Fraught territory as sterling weakens and move over 90p to euro may ring alarm bells

Grandparents are a vital cog without which many families could not function or would really struggle.

Independent Alliance idea must be killed off before time is wasted looking at it

Gym membership in Ireland is the most expensive in the EU but it’s getting more competitive. Photograph: Irish Times Graphics

Smart Money: It’s not cheap but competition for the sweaty euro is benefiting consumers

Privacy concerns could undermine US multinationals such as Google, the NTMA warns. Photograph: Cyril Byrne

Caution comes after strong concerns expressed by National Competitiveness Council

The Intel facility at Leixlip, Co Dublin. Just five big players account for 30 per cent of all of the Republic’s exports. Photograph: Dave Meehan

Cliff Taylor: No quick fix to our economic reliance on handful of big players

The big players in the tech and pharma sectors are responsible for huge amounts of economic activity, productivity growth and tax revenue.

Third of exports come from just five companies, according to competitiveness council

The papers, published on Tuesday, examine the income levels at which earners enter the higher income tax rate in other countries, illustrating that the €34,550 level in Ireland is relatively low. File photograph: Getty Images

Strategy group suggests increasing diesel and carbon tax, and tax relief for self-employed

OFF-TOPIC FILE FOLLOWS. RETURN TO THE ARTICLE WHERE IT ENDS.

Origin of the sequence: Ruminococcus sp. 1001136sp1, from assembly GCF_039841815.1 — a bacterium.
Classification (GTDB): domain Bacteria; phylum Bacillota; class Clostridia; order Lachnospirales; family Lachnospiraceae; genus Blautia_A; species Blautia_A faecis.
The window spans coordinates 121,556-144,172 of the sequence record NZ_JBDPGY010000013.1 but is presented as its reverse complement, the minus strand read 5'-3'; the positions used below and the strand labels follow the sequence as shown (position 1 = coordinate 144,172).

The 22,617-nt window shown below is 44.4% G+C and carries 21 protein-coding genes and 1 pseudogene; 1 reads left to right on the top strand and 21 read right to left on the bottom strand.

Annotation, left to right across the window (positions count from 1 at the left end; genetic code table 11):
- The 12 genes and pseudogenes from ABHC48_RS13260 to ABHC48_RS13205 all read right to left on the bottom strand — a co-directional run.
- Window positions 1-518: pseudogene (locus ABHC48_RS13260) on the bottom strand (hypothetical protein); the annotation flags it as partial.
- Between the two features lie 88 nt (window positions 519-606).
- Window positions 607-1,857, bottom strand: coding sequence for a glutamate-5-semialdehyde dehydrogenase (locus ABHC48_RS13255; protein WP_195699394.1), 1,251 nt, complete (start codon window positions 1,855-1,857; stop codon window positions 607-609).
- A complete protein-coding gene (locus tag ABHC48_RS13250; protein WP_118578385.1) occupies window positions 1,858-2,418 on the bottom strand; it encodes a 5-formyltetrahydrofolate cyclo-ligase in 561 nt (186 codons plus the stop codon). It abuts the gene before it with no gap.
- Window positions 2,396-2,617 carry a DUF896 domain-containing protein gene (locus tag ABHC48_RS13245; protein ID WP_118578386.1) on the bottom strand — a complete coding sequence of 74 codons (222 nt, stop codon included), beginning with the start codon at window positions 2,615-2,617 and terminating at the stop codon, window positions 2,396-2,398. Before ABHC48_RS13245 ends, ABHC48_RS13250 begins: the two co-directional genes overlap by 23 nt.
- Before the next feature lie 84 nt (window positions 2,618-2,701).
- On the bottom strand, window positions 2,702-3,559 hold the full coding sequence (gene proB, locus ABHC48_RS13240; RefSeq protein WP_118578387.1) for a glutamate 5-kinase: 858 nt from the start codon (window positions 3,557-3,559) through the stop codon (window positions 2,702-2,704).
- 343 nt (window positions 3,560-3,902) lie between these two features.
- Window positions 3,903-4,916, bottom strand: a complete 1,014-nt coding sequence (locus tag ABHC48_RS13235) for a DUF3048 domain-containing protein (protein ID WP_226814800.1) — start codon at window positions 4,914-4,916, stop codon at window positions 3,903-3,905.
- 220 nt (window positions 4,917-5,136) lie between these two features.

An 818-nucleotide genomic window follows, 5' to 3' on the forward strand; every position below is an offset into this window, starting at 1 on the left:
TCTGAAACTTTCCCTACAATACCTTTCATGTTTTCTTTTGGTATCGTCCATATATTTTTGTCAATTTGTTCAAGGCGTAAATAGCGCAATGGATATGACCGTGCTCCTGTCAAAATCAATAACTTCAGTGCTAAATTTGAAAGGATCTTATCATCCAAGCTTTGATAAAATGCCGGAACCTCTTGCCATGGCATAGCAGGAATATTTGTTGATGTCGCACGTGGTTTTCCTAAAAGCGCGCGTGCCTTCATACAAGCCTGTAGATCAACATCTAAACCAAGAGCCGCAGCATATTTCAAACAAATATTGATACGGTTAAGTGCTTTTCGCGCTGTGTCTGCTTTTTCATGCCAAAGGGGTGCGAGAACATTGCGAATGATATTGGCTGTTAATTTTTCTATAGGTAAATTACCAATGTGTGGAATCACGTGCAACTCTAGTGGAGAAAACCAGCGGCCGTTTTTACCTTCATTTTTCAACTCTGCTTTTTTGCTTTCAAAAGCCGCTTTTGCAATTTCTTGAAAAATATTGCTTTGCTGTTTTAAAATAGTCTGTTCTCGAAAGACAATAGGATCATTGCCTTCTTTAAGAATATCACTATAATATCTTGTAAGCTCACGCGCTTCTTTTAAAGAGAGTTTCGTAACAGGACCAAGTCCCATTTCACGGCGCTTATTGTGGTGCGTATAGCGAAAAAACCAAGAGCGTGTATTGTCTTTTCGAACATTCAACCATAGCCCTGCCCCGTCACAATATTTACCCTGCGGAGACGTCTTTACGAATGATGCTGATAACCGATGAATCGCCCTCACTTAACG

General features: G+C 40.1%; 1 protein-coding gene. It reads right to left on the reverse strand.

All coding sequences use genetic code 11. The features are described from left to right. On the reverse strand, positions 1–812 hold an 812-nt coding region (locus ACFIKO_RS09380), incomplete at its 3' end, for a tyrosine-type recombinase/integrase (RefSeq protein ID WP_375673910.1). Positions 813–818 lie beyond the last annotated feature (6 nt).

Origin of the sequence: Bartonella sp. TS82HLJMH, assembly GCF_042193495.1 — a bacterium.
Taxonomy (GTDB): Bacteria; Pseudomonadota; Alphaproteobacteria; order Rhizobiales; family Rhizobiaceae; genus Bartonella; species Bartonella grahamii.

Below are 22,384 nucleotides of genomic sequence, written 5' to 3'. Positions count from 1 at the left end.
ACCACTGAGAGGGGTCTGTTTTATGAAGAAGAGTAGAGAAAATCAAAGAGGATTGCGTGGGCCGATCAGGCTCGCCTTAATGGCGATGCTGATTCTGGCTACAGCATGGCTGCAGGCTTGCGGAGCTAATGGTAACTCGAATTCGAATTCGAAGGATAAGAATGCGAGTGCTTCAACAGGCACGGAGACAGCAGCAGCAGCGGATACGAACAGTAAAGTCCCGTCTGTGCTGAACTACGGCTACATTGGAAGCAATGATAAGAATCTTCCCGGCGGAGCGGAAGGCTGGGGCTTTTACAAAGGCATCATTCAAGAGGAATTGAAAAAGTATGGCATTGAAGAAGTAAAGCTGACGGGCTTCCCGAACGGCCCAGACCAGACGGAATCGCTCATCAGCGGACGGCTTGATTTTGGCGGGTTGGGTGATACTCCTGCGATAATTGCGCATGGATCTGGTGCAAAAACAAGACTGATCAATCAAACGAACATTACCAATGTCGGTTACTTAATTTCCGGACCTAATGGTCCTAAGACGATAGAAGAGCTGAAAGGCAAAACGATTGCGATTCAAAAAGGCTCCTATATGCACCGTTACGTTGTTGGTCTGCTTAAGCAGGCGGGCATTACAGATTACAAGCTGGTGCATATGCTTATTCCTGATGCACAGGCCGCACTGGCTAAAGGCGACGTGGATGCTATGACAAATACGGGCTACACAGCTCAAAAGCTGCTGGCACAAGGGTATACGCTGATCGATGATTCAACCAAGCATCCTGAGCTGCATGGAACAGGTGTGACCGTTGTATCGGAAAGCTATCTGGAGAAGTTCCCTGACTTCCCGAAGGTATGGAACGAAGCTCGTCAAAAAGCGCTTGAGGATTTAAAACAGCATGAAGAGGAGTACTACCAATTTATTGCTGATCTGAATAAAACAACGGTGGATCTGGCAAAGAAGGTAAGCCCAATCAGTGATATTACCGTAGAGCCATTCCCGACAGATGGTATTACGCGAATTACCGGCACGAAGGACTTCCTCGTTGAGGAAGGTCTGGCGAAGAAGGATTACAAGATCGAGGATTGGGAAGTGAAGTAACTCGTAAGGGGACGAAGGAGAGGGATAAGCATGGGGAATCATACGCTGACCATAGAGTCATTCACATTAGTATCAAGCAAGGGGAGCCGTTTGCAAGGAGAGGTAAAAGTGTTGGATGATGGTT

A view of Central Bank of Ireland’s headquarters in Dublin’s docklands. The financial regulator has urged caution in the upcoming budget. Photograph:  Niall Carson/PA Wire

Central Bank wants extra infrastructure to be paid for via higher taxes or lower spending, rather than more borrowing

US president Donald Trump and European Commission president Jean-Claude Juncker delivering a joint statement on trade outside the White House on Wednesday. Photograph:  Win McNamee/Getty Images

Both promised not to impose more tariffs and to find a way to remove those already introduced

UK airlines fly to the US under the so-called Open Skies deal. There can be no guarantee that the US will agree to replicate the terms of this for UK airlines post-Brexit

When the UK leaves the EU and becomes a ‘third country’, it ceases to be part of the fully-liberalised EU aviation market

Some younger drivers are being quoted €5,0000 to €6,000 for an annual premium. Photograph: iStock

Smart Money: Premiums may have fallen but too many still paying too much

US President Donald Trump meets with European Commission president Jean-Claude Juncker in the Oval Office of the White House.

A lot more talking needed to reach deal on cutting tariffs and other trade barriers